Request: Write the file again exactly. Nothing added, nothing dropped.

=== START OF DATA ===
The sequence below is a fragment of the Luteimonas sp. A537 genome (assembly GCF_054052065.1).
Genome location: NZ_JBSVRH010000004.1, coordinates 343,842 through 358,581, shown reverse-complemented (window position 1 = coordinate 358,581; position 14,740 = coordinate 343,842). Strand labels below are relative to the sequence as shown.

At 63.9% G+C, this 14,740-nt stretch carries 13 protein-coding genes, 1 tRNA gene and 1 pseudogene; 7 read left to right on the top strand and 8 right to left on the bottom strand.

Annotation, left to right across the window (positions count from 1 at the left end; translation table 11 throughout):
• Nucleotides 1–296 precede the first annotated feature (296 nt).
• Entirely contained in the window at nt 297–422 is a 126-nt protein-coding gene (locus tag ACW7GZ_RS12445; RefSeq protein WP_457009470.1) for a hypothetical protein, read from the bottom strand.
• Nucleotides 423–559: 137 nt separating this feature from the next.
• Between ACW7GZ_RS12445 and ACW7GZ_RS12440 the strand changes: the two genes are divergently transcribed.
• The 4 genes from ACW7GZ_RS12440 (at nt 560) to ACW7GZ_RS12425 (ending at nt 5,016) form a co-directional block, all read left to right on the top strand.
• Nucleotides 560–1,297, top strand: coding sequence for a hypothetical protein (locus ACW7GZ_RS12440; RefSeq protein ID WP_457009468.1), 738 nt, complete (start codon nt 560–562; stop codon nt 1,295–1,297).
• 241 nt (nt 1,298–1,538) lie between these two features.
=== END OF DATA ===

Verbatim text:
The sequence below is a fragment of the Luteimonas sp. A537 genome (assembly GCF_054052065.1).
Genome location: NZ_JBSVRH010000004.1, coordinates 343,842 through 358,581, shown reverse-complemented (window position 1 = coordinate 358,581; position 14,740 = coordinate 343,842). Strand labels below are relative to the sequence as shown.

At 63.9% G+C, this 14,740-nt stretch carries 13 protein-coding genes, 1 tRNA gene and 1 pseudogene; 7 read left to right on the top strand and 8 right to left on the bottom strand.

Annotation, left to right across the window (positions count from 1 at the left end; translation table 11 throughout):
• Nucleotides 1–296 precede the first annotated feature (296 nt).
• Entirely contained in the window at nt 297–422 is a 126-nt protein-coding gene (locus tag ACW7GZ_RS12445; RefSeq protein WP_457009470.1) for a hypothetical protein, read from the bottom strand.
• Nucleotides 423–559: 137 nt separating this feature from the next.
• Between ACW7GZ_RS12445 and ACW7GZ_RS12440 the strand changes: the two genes are divergently transcribed.
• The 4 genes from ACW7GZ_RS12440 (at nt 560) to ACW7GZ_RS12425 (ending at nt 5,016) form a co-directional block, all read left to right on the top strand.
• Nucleotides 560–1,297, top strand: coding sequence for a hypothetical protein (locus ACW7GZ_RS12440; RefSeq protein ID WP_457009468.1), 738 nt, complete (start codon nt 560–562; stop codon nt 1,295–1,297).
• 241 nt (nt 1,298–1,538) lie between these two features.